Course Hero. "The Taming of the Shrew Study Guide." Course Hero. 4 May 2017. Web. 22 Oct. 2018. <https://www.coursehero.com/lit/The-Taming-of-the-Shrew/>.
Course Hero. (2017, May 4). The Taming of the Shrew Study Guide. In Course Hero. Retrieved October 22, 2018, from https://www.coursehero.com/lit/The-Taming-of-the-Shrew/
(Course Hero, 2017)
Course Hero. "The Taming of the Shrew Study Guide." May 4, 2017. Accessed October 22, 2018. https://www.coursehero.com/lit/The-Taming-of-the-Shrew/.
Course Hero, "The Taming of the Shrew Study Guide," May 4, 2017, accessed October 22, 2018, https://www.coursehero.com/lit/The-Taming-of-the-Shrew/.
As the scene begins Lucentio has just arrived in Padua with his servant Tranio. In his opening monologue he tells the audience about his noble birth and upbringing, as well as his travels throughout northern Italy. Born in Pisa and raised in Florence, Lucentio has come to Padua to further his education. He plans to focus on philosophy, but Tranio advises him to pursue a well-rounded course of study including mathematics, music, poetry, and science.
While Lucentio and Tranio are discussing lodgings, Baptista Minola enters with his daughters, Katherine and Bianca. Also present are Gremio and Hortensio, Bianca's suitors. Tranio assumes this is the welcoming committee; actually, Baptista is wrapped up in an argument with the suitors and doesn't even notice the newcomers. He reminds Gremio and Hortensio of his decision "not to bestow my youngest daughter/Before I have a husband for the elder." They must steer clear of Bianca, he says, but they are free to court Katherine if they wish. Gremio, Hortensio, and Katherine are all horrified by this suggestion.
Before leaving the stage with his daughters, Baptista drops a hint to Gremio and Hortensio: if they really want to get on his good side, they should help him find schoolmasters for Bianca. The two suitors decide to put aside their rivalry until they can find a husband for Katherine. The only problem, they agree, is finding someone stupid or greedy enough to want to marry her. Having formed a temporary alliance, the two men exit.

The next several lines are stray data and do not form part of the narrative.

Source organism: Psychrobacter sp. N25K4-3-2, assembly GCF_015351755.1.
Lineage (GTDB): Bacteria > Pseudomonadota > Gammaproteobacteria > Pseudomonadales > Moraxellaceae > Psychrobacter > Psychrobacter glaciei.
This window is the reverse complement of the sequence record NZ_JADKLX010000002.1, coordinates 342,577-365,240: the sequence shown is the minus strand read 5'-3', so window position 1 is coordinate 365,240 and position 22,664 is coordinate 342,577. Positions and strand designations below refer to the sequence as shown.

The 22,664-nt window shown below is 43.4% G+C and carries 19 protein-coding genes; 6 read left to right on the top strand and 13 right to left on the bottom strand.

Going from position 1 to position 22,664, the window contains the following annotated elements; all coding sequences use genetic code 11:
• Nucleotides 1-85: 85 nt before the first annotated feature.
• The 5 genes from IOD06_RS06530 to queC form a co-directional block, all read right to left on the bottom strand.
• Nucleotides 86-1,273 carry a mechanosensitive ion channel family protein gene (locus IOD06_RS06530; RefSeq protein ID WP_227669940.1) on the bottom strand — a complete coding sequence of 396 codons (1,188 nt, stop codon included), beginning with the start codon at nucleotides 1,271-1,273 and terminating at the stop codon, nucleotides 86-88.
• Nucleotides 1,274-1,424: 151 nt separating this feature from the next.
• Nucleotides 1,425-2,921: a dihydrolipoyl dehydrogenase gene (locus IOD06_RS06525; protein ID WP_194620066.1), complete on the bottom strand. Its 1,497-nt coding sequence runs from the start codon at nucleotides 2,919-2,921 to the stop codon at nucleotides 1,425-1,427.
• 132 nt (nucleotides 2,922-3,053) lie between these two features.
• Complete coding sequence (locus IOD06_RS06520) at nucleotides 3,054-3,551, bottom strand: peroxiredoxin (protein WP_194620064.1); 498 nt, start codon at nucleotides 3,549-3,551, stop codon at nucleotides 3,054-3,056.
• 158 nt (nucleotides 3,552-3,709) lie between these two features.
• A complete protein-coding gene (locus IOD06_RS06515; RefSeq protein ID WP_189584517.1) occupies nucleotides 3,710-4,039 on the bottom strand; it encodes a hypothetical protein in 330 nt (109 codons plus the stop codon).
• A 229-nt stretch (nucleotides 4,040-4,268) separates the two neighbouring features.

This leaves Lucentio and Tranio onstage. Lucentio is so smitten with Bianca that he has barely heard the conversation, but Tranio catches him up on what has happened. The two men concoct a scheme of their own: Lucentio will pose as a traveling tutor, and Tranio will pretend to be Lucentio. Lucentio's other servant, Biondello, arrives just in time to hear their plan.
This is the first scene of the main play, and it moves fast: by the end of the scene, every major character but Petruchio is present, the dramatic situation is spelled out, and everyone's motives are made clear. Right away Shakespeare suggests that Lucentio and Bianca are made for each other. Bianca "taketh most delight/In music, instruments, and poetry" and is happier with a good book than in the company of most people. Lucentio has moved to Padua for the sole purpose of studying philosophy; Tranio has to cajole him into adding some extracurricular activities to his schedule. Quiet and scholarly, Lucentio stands apart from the other suitors, who show little interest in Bianca's personality or intelligence.
The standout character in this scene, however, is Katherine, who is described as too ill-tempered for any sane man to marry: Hortensio goes so far as to call her a "devil." Katherine, for her part, promises that if she were married to Hortensio, she would "comb [his] noddle with a three-legged stool"—in other words, hit him over the head with a chair. (In Act 3 she does end up hitting Hortensio over the "noddle," but with a lute, not a chair.) Tranio finds this exchange hilarious, but Gremio's and Hortensio's gibes at Katherine reveal a nastier side to their personalities. Hortensio likens her to a "rotten apple," and Gremio says he'd rather be whipped publicly every morning than marry Katherine. If this is her reputation among the bachelors in town, it is no wonder Baptista has had trouble finding her a husband.
In discussing his travels Lucentio likens himself to a person who "leaves/A shallow plash to plunge him in the deep/And with satiety seeks to quench his thirst." It may seem odd to liken Pisa to a tiny pond of learning, since it is home to one of the world's oldest universities. In Shakespeare's day, however, Padua was internationally famous as a center of scholarship, ranking alongside Oxford and Paris. The city's academic resources are the "deep" waters from which Lucentio is so eager to drink.